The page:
Thursday, May 25, 2017

Coaches' Public Service Annoucement

A PSA for parents who have kids enrolled in boxing classes:

I, nor any other coach is there to coddle them. That's what daycare and nurseries are for. That's what Miss Crabtree, or Mr. Jones, or whatever the names of your kids' grade and high school teachers are, may be doing. 

I'm not there to teach your kid how to beat up some other kid in school or in the neighborhood who is picking on them. I am aware that most schools have zero tolerance for violence policies, and I and not going to contribute to violating those policies. Teach them how to hand out those types of beat downs at home, like my mother taught me at home, if you want the kids to be able to defend themselves. Boxing is a sport, and I'm preparing your kid for competitions, not for scraps out on these streets.

I'm not paid to babysit, and I seldom do that in my personal life, so don't use my gym as a spot to push the kids off on me because y'all don't want to be bothered with them.  I might get personal and ask why y'all wanted to have kids in the first place.  

If a kid is being disruptive and disrespectful, I will turn into my mother on them. And while I can't put my hands on your kids, I can and will hurt their feelings to the quick if they try me. 

Don't complain about me admonishing and/or yelling at your kids when they are not focused because my job is to push them to be the best they can be while they are in the ring. I used to compete, so I know how easy it is to get injured. I don't have time for lazy, unmotivated, uncoachable kids.

Don't get an attitude when I suggest that your kid should sign up for a different sport or activity when it's obvious they don't want to be in boxing.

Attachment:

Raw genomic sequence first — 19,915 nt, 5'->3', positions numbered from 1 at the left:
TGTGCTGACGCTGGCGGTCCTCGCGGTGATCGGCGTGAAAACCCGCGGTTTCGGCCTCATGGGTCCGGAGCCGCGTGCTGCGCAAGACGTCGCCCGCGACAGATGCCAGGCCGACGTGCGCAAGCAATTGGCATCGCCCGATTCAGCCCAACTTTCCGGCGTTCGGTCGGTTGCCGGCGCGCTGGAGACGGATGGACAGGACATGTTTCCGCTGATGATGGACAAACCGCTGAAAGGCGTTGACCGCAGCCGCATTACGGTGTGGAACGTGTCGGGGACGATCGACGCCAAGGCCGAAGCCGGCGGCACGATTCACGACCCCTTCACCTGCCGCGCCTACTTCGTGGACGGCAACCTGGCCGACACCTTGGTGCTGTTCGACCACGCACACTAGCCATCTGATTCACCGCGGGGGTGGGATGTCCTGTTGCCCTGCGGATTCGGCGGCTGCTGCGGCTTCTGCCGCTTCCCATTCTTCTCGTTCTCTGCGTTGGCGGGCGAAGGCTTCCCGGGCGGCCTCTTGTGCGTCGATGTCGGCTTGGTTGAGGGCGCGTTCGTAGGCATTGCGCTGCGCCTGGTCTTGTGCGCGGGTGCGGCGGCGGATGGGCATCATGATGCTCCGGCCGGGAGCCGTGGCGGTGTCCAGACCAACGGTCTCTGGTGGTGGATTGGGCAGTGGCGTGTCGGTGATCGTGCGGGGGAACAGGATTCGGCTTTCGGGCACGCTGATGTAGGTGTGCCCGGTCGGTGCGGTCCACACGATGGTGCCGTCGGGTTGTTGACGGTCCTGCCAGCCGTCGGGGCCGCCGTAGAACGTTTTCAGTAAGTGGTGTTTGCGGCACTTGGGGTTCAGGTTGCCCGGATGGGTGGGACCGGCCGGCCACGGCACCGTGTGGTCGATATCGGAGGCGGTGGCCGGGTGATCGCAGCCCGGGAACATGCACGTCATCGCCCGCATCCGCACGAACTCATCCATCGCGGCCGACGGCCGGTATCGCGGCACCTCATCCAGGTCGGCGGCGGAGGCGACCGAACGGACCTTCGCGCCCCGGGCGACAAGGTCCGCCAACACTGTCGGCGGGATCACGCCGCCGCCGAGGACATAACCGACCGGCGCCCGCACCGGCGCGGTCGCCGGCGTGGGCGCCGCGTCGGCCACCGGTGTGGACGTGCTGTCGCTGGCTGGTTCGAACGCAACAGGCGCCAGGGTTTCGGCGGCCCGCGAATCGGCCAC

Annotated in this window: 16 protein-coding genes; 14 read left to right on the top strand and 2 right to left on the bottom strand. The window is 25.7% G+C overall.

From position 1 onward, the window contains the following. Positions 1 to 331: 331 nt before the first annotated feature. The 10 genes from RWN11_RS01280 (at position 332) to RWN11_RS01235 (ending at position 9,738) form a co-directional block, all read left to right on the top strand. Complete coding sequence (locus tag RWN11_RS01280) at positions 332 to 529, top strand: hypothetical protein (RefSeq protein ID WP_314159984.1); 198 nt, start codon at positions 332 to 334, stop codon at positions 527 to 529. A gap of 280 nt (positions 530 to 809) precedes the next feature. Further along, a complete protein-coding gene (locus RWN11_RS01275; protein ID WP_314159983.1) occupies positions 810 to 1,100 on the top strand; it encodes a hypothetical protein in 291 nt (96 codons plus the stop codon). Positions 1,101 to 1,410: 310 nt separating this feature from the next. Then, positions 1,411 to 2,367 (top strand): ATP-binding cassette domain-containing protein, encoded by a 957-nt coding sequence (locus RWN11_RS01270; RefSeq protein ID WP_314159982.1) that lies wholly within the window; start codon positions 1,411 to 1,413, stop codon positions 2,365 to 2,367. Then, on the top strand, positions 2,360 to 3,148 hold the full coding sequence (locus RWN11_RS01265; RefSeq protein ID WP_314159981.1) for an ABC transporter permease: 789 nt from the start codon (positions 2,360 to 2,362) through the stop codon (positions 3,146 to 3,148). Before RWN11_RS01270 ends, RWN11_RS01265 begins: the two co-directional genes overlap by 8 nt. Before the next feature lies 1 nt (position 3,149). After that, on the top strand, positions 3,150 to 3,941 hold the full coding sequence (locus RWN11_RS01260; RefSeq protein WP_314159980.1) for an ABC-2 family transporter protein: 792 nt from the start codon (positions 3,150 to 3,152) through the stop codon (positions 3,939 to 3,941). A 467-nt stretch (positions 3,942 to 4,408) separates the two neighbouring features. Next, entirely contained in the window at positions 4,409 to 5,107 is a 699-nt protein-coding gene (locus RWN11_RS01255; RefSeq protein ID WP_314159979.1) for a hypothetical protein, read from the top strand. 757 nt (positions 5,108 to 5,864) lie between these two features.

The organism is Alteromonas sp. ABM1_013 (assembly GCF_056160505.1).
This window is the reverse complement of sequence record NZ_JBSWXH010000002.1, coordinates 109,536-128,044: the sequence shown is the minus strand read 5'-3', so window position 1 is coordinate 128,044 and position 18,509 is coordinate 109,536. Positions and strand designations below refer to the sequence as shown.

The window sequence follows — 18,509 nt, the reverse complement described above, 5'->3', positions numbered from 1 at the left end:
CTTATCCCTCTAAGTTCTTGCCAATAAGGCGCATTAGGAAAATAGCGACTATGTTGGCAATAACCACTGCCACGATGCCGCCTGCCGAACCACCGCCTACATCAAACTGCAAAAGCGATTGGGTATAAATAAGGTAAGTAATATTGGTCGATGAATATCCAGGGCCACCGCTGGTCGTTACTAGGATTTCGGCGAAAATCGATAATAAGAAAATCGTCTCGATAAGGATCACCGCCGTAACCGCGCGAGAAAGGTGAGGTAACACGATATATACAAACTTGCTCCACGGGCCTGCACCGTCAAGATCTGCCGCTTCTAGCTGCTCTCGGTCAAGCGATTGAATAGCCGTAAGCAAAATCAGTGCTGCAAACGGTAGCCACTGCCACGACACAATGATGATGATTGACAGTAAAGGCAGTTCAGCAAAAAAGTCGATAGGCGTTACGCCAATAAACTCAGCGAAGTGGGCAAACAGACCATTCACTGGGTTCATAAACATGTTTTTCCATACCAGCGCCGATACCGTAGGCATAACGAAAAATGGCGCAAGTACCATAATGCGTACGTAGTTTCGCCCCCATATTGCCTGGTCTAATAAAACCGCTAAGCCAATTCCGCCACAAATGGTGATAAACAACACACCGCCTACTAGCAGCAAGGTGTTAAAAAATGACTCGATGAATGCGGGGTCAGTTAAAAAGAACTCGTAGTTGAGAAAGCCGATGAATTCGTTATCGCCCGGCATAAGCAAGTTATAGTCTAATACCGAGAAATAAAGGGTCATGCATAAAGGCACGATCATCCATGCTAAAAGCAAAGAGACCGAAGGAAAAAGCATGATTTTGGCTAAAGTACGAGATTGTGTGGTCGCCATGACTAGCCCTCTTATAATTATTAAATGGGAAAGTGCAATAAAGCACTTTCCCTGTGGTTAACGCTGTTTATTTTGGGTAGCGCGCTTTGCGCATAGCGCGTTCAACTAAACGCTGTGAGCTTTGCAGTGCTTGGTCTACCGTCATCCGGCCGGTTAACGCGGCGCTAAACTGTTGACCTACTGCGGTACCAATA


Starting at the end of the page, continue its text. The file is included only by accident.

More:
Don't expect your kid to learn how to box if they can't show up to train every day.  No, your kid can't train for two or more sports at one time, especially if all the practices are going on at the same time. They need to stick to one whether it's the one I coach or another sport in order to get good at it. I have a lesson plan that covers the several days the gym is open not one day.  I don't have time to keep up where I left off regarding your kid's training when they are showing up to gym one day and missing several other days.

Don't assume that boxing is a good fit for a special needs child, or a child who is dealing with some other mental, emotional or physical issue. First of all, I'm not a medical doctor nor mental health professional. Don't send some social worker to convince me to take your child in my gym.  Talk to me before you enroll them, whether the kid has an issue or not. I need to tell you about the program and what the expectations for your kids are so we are all on the same page.

Don't expect your kid to be first in line always when I've got to deal with the other kids in the gym, too. Their parents expect me to give them attention, too. 

Don't bring along your other kids, nieces, nephews, godchildren, grandchildren, young cousins, and friends' kids to the gym if they aren't signed up for the class.  The kids who are actually in the class don't need to be distracted while training.  I'm not going to give lessons to kids who aren't on my attendance sheet, and they aren't going to be allowed to touch the equipment.  

No, your kid may not get a fight every time we go to a boxing show because there may not be a suitable opponent available for their age, weight, and experience.  I'm not even going to consider putting them in a fight if I know they haven't trained enough for one, and that will be my final decision. It's not up for discussion.  If the kid gets a fight and doesn't win, I'm not going to argue with the referee and judges in a vain attempt to try and change their decisions.  I'm not going to tolerate a parent causing a scene because they think their kid was "robbed".  I'm also not going to tolerate a kid who is a sore loser.